Some home school groups are already pushing back, strongly, against Assemblymember Medina’s bill. Their objections appear to be reducible to the charge that private residences would become subject to entry without warrants. But herein lies a problem. When the same protesting home school parents sign the private school affidavit, they are affirming the conduct of “private school instruction.” This, they do quite willingly, as the filing of the affidavit protects their home-schooled children against possible charges of truancy. By affixing their signature to the affidavit, home school parents are, essentially, declaring their home to be a school. One can’t call a home a school, and a school a home when it’s convenient to do one, but not the other. If home school parents find themselves repeatedly seeking “carve-outs” from laws all other private schools must follow – think back to the battle over SB 277, the bill pertaining to school immunizations – perhaps the time has come for state law to establish a legal distinction between traditional private schools and home schools. Something to think about.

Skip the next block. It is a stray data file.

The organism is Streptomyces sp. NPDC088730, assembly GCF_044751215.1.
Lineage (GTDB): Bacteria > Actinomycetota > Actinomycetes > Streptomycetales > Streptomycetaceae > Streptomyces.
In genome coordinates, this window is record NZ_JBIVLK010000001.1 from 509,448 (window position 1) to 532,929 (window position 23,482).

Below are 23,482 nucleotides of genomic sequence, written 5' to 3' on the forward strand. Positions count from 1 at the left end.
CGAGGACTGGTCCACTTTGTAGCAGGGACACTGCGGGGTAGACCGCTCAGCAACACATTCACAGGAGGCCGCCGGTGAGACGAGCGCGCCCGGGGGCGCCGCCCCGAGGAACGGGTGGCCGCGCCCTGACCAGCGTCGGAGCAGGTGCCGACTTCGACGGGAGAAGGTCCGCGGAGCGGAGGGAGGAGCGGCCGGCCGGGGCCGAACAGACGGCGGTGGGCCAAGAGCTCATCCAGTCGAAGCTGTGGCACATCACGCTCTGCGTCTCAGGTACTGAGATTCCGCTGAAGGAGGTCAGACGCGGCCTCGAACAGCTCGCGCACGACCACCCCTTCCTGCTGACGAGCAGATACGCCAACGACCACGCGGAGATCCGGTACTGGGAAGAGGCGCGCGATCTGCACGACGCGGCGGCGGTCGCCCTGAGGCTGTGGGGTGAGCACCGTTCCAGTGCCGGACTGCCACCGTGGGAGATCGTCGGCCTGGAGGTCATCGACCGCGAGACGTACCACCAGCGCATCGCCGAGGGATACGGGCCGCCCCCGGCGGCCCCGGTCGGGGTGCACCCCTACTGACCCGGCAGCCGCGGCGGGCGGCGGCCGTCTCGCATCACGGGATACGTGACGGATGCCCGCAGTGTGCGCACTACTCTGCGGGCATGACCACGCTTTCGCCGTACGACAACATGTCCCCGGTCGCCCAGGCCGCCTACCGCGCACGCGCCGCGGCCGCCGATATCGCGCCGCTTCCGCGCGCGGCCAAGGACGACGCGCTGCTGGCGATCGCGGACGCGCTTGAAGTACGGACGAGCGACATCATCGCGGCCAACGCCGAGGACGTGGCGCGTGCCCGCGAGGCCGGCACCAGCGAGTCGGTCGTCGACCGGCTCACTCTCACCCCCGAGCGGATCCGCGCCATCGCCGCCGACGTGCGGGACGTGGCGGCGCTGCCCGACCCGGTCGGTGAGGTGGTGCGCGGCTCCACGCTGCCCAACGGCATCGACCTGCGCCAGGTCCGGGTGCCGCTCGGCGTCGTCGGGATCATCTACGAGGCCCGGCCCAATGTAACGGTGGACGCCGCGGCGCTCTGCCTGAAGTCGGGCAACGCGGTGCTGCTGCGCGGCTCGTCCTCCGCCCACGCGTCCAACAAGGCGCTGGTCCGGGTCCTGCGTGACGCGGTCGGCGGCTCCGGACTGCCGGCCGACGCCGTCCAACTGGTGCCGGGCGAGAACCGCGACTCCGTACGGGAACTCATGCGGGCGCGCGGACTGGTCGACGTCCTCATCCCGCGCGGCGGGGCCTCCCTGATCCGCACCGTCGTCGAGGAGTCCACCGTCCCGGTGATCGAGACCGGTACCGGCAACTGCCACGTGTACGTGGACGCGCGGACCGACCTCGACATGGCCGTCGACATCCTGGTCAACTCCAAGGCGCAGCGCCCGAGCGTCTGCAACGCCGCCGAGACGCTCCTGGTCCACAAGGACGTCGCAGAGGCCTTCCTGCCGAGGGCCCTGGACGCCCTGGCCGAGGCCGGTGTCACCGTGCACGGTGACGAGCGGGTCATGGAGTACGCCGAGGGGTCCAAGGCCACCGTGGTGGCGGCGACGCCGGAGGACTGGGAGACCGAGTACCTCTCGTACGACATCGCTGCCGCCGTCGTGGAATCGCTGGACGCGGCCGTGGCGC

SB 972, a bill introduced by State Senator Anthony Portantino (D. – Pasadena), would require all schools, public and private, offering instruction in any of grades 7-12, to print suicide prevention hotline telephone numbers on the back of student identification cards – if a school issues such cards. This seems like a good, and timely idea. The national teenage suicide rate has climbed at an alarming rate. Over the period spanning 2007-2015, the suicide rate for girls of ages 15-19 doubled, to reach its highest level in 40 years, while the suicide rate for boys in the same age group increased 30 percent.